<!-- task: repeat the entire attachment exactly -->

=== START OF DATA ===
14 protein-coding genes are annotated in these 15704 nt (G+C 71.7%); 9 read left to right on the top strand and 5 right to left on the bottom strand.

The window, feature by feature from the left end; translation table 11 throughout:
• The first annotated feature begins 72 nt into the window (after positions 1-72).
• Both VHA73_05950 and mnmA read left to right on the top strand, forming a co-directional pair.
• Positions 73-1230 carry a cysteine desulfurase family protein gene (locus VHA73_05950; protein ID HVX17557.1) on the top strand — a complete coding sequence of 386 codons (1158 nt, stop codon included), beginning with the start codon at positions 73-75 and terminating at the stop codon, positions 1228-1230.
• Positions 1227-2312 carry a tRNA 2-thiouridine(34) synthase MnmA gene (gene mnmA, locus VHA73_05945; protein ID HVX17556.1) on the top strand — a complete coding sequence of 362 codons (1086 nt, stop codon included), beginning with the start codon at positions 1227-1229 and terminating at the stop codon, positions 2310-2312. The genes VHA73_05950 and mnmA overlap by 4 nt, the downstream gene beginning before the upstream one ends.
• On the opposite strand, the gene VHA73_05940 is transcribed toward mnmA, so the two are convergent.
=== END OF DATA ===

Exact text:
14 protein-coding genes are annotated in these 15704 nt (G+C 71.7%); 9 read left to right on the top strand and 5 right to left on the bottom strand.

The window, feature by feature from the left end; translation table 11 throughout:
• The first annotated feature begins 72 nt into the window (after positions 1-72).
• Both VHA73_05950 and mnmA read left to right on the top strand, forming a co-directional pair.
• Positions 73-1230 carry a cysteine desulfurase family protein gene (locus VHA73_05950; protein ID HVX17557.1) on the top strand — a complete coding sequence of 386 codons (1158 nt, stop codon included), beginning with the start codon at positions 73-75 and terminating at the stop codon, positions 1228-1230.
• Positions 1227-2312 carry a tRNA 2-thiouridine(34) synthase MnmA gene (gene mnmA, locus VHA73_05945; protein ID HVX17556.1) on the top strand — a complete coding sequence of 362 codons (1086 nt, stop codon included), beginning with the start codon at positions 1227-1229 and terminating at the stop codon, positions 2310-2312. The genes VHA73_05950 and mnmA overlap by 4 nt, the downstream gene beginning before the upstream one ends.
• On the opposite strand, the gene VHA73_05940 is transcribed toward mnmA, so the two are convergent.